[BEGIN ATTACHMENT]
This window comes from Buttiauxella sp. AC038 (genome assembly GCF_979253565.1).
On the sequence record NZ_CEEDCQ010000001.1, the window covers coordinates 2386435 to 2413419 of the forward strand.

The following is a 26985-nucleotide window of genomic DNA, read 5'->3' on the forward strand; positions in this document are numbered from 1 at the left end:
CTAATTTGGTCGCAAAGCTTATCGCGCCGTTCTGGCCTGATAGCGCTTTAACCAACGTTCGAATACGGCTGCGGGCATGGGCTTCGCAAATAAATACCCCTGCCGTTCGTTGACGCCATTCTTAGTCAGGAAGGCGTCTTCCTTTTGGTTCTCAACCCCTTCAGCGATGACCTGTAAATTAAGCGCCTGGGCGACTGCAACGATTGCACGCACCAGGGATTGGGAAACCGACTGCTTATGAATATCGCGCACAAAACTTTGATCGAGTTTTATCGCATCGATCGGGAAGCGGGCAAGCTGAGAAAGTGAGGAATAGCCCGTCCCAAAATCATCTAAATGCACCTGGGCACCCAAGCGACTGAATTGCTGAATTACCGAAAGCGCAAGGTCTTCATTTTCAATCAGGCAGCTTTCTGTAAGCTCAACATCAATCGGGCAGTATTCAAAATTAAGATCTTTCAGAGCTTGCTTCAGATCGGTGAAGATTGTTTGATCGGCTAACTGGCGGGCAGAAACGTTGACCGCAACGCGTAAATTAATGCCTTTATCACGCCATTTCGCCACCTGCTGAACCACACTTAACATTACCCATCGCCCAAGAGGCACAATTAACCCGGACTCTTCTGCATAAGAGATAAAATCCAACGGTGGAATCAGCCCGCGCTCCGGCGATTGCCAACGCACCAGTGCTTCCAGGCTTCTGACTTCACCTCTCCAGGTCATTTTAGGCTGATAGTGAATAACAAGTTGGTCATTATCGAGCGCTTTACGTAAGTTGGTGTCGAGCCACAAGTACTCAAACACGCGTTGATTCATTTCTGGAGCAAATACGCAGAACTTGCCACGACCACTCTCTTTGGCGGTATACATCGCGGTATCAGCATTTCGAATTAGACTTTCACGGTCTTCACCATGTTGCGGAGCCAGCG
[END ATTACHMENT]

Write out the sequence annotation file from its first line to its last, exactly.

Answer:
This window comes from Buttiauxella sp. AC038 (genome assembly GCF_979253565.1).
On the sequence record NZ_CEEDCQ010000001.1, the window covers coordinates 2386435 to 2413419 of the forward strand.

The following is a 26985-nucleotide window of genomic DNA, read 5'->3' on the forward strand; positions in this document are numbered from 1 at the left end:
CTAATTTGGTCGCAAAGCTTATCGCGCCGTTCTGGCCTGATAGCGCTTTAACCAACGTTCGAATACGGCTGCGGGCATGGGCTTCGCAAATAAATACCCCTGCCGTTCGTTGACGCCATTCTTAGTCAGGAAGGCGTCTTCCTTTTGGTTCTCAACCCCTTCAGCGATGACCTGTAAATTAAGCGCCTGGGCGACTGCAACGATTGCACGCACCAGGGATTGGGAAACCGACTGCTTATGAATATCGCGCACAAAACTTTGATCGAGTTTTATCGCATCGATCGGGAAGCGGGCAAGCTGAGAAAGTGAGGAATAGCCCGTCCCAAAATCATCTAAATGCACCTGGGCACCCAAGCGACTGAATTGCTGAATTACCGAAAGCGCAAGGTCTTCATTTTCAATCAGGCAGCTTTCTGTAAGCTCAACATCAATCGGGCAGTATTCAAAATTAAGATCTTTCAGAGCTTGCTTCAGATCGGTGAAGATTGTTTGATCGGCTAACTGGCGGGCAGAAACGTTGACCGCAACGCGTAAATTAATGCCTTTATCACGCCATTTCGCCACCTGCTGAACCACACTTAACATTACCCATCGCCCAAGAGGCACAATTAACCCGGACTCTTCTGCATAAGAGATAAAATCCAACGGTGGAATCAGCCCGCGCTCCGGCGATTGCCAACGCACCAGTGCTTCCAGGCTTCTGACTTCACCTCTCCAGGTCATTTTAGGCTGATAGTGAATAACAAGTTGGTCATTATCGAGCGCTTTACGTAAGTTGGTGTCGAGCCACAAGTACTCAAACACGCGTTGATTCATTTCTGGAGCAAATACGCAGAACTTGCCACGACCACTCTCTTTGGCGGTATACATCGCGGTATCAGCATTTCGAATTAGACTTTCACGGTCTTCACCATGTTGCGGAGCCAGCG